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Music review: Konstantin plays Tchaikovsky


Crowd-pleasing repertoire, an adopted local creating sparks on the Steinway, and every section of the ASO being given their moment in the sun marked the second in the orchestra’s Masters series for this year – and again highlighted its need for a new permanent home.

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“Konstantin plays Tchaikovsky” at the Adelaide Town Hall last night, and again tonight at 8pm, was another reminder of the passion of South Australia’s classical music audience, who received the program with its usual enthusiasm.

Russian pianist Konstantin Shamray, who spends much of his time in Adelaide, was the key attraction, along with that most famous piano concerto – Tchaikovsky’s No. 1 in B flat minor.

The ASO began with Brahms’ exuberant Academic Festival Overture – a light-hearted entree to the main course.

It was impossible to avoid smiling in the concerto’s opening movement: the bold declaration of the horns, the soaring melody of the strings, and the crashing piano chords, with Shamray showing his power and dexterity from the start, with some expansive liberties taken. The second movement had the pianist in a glorious zone – languid, lyrical, lovely – before he once again broke out his virtuosic ease in the firecracker ending.

In an awkward quirk of the programming, he saved a demanded encore until 15 minutes after the end of the concert – the second half of which was Béla Bartók’s Concerto for Orchestra. Why not have the Tchaikovsky in the second half and flow straight into the encore?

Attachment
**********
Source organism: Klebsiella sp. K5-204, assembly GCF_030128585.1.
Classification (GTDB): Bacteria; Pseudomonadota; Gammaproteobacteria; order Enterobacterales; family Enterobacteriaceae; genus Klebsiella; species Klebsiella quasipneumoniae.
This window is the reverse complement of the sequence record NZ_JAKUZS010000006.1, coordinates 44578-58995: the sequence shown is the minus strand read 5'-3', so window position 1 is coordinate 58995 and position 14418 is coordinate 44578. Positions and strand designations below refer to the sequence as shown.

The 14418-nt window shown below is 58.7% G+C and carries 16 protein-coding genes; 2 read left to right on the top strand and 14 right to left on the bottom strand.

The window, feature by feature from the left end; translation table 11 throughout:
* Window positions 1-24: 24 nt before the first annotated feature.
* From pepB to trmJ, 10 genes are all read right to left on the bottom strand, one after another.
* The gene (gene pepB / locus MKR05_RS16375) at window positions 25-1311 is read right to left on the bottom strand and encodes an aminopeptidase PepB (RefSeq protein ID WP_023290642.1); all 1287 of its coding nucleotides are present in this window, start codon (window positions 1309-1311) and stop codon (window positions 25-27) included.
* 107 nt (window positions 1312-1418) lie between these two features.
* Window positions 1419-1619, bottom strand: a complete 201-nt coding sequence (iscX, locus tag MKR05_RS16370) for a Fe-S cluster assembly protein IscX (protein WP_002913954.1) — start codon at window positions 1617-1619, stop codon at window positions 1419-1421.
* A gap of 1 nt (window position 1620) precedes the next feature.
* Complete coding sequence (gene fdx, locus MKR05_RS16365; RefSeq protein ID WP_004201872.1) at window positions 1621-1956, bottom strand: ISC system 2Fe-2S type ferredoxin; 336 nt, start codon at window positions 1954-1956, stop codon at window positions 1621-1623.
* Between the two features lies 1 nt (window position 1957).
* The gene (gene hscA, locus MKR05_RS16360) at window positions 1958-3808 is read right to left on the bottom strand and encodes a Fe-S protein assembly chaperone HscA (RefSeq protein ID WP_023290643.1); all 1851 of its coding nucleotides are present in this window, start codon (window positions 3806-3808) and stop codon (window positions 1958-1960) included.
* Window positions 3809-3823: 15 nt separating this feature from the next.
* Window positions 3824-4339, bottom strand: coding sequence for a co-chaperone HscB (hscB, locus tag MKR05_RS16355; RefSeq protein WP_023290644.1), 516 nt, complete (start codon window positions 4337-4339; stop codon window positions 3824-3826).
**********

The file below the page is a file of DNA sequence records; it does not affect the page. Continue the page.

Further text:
In any case, the ASO – under the baton of Eivind Aadland – was in finely-controlled form for the extraordinarily broad colours of the Bartók, from subtle percussive taps, to roaring blasts from the brass, to folk-inspired passages of great beauty. Brass and woodwind had their moments to shine – much lauded by the audience at the finish.

It wasn’t a groundbreaking concert, but hugely enjoyable – which again highlighted ASO managing director Vincent Ciccarello’s repeated plea for a permanent home for the orchestra.

In his program notes, he points out the weaknesses of the beautiful, but flawed, regular venue, and the potential strengths of a purpose-built concert hall: an acoustically optimum setting, “backstage facilities that would permit our 75 musicians to dress with privacy and not to have to share one bathroom”, and many others, not least of which would be a better experience for audiences. (These concerts always see snaking queues of women waiting for the inadequate toilet facilities at interval – it’s just not good enough.)

Ciccarello indicates a change in strategy to find a new home for music in Adelaide, presumably because attempts to get such a recital hall included in proposals for the old RAH site appear to have fallen by the wayside.

“The ASO is determined to make such a facility a reality and has been part of various proposals in recent years,” he writes. “We are taking a new tack and you can expect to hear more from me on this topic. I hope to be able to enlist your support.”

Based on the response last night, I reckon he can.

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